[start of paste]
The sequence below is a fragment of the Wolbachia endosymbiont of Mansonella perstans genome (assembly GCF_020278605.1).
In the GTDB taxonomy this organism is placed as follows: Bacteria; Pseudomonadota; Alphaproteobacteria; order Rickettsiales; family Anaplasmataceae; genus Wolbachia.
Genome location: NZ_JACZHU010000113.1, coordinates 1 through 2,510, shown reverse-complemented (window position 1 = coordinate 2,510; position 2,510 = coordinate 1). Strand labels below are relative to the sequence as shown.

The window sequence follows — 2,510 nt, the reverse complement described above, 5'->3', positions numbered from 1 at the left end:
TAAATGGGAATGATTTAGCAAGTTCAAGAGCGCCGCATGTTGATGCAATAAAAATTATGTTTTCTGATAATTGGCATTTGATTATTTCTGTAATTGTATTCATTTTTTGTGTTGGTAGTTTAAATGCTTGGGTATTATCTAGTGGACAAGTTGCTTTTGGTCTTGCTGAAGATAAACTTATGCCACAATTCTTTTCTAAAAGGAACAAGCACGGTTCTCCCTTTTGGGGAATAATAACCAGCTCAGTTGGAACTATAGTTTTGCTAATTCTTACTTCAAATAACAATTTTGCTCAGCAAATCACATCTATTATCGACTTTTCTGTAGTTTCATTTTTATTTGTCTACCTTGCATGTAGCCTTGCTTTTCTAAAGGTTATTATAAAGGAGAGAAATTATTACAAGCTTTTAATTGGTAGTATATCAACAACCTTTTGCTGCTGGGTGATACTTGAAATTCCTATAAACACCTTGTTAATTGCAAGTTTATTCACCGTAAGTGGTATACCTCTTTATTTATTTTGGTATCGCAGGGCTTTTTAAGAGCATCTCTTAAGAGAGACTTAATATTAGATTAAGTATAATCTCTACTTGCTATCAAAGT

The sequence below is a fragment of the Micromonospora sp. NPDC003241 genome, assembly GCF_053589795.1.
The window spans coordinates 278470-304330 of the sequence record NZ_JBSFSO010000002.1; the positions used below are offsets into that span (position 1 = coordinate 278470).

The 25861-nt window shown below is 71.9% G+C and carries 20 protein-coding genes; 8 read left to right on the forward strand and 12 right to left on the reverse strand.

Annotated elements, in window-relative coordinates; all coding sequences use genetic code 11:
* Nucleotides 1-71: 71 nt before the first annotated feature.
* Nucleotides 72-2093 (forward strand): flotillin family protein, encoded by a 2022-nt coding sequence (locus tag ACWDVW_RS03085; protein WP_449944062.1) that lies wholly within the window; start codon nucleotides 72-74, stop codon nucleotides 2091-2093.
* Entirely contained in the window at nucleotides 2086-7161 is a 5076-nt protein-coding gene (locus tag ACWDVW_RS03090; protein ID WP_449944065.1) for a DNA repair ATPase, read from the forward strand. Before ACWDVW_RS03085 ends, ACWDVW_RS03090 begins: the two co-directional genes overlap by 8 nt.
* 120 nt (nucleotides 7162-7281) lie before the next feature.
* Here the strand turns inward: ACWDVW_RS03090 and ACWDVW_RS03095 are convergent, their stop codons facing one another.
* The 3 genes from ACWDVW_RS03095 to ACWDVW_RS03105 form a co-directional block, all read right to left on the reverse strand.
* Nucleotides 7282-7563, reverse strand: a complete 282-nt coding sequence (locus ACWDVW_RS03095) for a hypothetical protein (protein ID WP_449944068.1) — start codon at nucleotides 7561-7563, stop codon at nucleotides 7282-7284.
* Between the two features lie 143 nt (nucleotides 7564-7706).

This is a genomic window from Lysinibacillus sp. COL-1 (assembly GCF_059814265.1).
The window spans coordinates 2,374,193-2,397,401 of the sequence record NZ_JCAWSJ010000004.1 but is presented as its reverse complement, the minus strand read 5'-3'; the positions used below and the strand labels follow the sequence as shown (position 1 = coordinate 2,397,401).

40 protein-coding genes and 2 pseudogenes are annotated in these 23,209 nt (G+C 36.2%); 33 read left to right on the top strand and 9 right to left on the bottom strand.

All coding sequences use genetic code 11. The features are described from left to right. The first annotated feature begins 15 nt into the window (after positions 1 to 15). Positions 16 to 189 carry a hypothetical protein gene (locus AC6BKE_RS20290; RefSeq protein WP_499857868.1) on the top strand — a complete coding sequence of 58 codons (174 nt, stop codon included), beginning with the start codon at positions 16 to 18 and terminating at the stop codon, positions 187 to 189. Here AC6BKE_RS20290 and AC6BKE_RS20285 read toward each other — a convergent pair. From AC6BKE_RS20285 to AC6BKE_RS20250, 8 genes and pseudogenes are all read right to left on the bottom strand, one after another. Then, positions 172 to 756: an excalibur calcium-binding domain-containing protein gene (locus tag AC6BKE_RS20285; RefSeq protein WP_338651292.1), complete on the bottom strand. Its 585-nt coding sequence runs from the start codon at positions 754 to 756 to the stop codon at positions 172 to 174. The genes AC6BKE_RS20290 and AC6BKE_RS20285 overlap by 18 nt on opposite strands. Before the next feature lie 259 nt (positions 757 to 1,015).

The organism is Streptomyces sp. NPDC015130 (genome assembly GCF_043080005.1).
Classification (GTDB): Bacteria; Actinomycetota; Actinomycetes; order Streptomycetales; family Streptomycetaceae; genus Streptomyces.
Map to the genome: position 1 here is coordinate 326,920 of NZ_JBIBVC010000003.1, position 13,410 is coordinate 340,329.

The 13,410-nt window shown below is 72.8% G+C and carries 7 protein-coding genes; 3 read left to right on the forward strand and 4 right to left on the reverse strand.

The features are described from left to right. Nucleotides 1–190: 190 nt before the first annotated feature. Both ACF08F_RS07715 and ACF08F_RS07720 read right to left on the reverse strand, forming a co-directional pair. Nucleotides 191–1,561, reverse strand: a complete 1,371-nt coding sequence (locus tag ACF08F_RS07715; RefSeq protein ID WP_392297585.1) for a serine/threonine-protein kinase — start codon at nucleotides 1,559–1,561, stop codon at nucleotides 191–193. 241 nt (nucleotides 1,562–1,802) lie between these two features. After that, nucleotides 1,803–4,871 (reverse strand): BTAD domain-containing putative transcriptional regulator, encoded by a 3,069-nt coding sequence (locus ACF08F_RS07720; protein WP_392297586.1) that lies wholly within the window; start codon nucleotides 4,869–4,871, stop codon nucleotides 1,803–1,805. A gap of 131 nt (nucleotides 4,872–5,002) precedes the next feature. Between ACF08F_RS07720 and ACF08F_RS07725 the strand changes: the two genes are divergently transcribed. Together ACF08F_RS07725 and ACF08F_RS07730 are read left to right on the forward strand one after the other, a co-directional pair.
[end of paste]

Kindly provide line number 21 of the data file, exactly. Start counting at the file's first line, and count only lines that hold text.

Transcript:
All coding sequences use genetic code 11. The features are described from left to right. The first annotated feature begins 15 nt into the window (after positions 1 to 15). Positions 16 to 189 carry a hypothetical protein gene (locus AC6BKE_RS20290; RefSeq protein WP_499857868.1) on the top strand — a complete coding sequence of 58 codons (174 nt, stop codon included), beginning with the start codon at positions 16 to 18 and terminating at the stop codon, positions 187 to 189. Here AC6BKE_RS20290 and AC6BKE_RS20285 read toward each other — a convergent pair. From AC6BKE_RS20285 to AC6BKE_RS20250, 8 genes and pseudogenes are all read right to left on the bottom strand, one after another. Then, positions 172 to 756: an excalibur calcium-binding domain-containing protein gene (locus tag AC6BKE_RS20285; RefSeq protein WP_338651292.1), complete on the bottom strand. Its 585-nt coding sequence runs from the start codon at positions 754 to 756 to the stop codon at positions 172 to 174. The genes AC6BKE_RS20290 and AC6BKE_RS20285 overlap by 18 nt on opposite strands. Before the next feature lie 259 nt (positions 757 to 1,015).